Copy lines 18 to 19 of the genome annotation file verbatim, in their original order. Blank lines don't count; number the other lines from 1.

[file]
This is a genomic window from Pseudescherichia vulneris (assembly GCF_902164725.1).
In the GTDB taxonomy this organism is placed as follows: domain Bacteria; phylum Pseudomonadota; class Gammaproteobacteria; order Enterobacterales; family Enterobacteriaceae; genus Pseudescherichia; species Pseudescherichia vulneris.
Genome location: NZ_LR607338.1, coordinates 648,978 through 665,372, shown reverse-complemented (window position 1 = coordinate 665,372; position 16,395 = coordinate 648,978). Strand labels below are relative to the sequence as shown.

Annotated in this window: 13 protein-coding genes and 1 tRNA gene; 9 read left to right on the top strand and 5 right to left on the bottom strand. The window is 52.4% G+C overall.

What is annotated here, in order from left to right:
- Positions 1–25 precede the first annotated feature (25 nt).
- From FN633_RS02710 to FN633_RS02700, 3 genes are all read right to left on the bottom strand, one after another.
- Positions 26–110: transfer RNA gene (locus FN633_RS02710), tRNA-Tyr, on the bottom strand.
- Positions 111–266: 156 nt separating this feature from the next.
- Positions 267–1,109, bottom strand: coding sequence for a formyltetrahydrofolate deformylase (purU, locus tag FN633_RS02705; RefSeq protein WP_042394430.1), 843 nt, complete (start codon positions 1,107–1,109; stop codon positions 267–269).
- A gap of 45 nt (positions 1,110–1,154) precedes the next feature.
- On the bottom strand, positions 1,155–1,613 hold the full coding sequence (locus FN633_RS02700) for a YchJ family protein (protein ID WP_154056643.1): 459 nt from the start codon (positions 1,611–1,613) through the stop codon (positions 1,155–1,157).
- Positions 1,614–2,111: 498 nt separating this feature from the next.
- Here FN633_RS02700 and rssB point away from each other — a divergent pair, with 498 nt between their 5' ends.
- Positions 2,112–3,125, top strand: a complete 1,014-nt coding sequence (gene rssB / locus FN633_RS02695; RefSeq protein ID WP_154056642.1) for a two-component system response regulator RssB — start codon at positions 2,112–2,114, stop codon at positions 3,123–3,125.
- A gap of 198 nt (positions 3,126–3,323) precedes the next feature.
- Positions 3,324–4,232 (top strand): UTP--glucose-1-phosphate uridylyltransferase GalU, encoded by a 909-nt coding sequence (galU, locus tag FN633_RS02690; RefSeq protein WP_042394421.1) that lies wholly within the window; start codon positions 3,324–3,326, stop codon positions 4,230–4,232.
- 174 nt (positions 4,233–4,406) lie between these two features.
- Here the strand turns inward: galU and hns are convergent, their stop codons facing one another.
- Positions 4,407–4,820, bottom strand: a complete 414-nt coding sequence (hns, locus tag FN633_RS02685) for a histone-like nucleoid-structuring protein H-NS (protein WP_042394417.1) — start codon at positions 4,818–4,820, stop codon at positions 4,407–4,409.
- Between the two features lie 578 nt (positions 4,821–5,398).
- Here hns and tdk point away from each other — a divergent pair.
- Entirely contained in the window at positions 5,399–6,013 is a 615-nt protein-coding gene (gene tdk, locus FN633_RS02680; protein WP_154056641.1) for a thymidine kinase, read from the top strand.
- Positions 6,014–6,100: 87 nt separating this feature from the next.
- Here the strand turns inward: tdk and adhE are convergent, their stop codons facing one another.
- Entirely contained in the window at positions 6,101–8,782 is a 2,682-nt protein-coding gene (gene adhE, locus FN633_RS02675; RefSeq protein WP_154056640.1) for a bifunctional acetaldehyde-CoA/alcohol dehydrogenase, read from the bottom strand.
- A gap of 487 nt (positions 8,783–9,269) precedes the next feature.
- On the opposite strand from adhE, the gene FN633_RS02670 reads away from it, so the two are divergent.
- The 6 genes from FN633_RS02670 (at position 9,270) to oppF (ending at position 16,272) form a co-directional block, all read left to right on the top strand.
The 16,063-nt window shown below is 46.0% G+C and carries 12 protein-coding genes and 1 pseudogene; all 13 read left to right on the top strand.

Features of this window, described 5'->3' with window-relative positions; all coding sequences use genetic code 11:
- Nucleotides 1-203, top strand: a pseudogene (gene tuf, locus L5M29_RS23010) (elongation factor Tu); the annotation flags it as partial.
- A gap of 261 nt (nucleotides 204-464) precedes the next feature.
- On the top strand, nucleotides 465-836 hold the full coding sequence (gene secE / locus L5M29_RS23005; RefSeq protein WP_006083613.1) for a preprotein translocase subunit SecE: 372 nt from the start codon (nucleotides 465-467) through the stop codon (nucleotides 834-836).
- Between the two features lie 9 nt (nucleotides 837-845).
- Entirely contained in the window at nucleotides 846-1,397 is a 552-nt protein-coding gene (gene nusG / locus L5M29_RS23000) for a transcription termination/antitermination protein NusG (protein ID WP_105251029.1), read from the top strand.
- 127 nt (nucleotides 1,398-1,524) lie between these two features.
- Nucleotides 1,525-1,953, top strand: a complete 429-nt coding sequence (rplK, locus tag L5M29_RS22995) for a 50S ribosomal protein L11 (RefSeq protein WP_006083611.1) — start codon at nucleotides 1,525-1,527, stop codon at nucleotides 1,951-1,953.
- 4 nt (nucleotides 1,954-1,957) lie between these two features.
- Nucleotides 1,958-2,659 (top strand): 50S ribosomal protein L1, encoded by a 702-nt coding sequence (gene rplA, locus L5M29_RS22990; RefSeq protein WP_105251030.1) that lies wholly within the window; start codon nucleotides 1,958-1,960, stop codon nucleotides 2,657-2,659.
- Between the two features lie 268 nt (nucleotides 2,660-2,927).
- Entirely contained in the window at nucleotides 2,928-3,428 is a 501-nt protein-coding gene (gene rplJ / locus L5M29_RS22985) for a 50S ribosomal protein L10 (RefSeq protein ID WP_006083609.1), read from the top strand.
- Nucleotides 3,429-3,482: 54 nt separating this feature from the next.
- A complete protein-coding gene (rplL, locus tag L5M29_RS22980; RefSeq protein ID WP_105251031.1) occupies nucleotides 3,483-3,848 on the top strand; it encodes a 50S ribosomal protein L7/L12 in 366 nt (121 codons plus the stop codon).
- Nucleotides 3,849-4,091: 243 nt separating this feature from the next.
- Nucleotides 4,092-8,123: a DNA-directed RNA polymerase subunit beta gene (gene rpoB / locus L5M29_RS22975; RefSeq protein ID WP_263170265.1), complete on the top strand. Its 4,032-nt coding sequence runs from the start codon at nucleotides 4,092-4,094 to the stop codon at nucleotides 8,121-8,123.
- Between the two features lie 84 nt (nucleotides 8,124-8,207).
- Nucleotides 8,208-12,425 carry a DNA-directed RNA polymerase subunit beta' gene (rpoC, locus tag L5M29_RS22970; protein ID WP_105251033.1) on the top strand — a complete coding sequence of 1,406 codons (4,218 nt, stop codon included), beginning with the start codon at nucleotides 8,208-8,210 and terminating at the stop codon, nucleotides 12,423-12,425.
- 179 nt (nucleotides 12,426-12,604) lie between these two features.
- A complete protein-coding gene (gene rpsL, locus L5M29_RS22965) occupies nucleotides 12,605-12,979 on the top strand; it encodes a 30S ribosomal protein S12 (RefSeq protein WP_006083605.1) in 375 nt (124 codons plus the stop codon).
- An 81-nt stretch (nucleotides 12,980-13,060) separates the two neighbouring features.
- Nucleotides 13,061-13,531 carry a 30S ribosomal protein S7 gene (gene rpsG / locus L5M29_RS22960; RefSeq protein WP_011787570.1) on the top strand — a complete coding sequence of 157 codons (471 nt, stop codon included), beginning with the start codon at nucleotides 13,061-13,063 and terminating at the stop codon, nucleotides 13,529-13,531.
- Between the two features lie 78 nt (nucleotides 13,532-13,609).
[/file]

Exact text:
- 174 nt (positions 4,233–4,406) lie between these two features.
- Here the strand turns inward: galU and hns are convergent, their stop codons facing one another.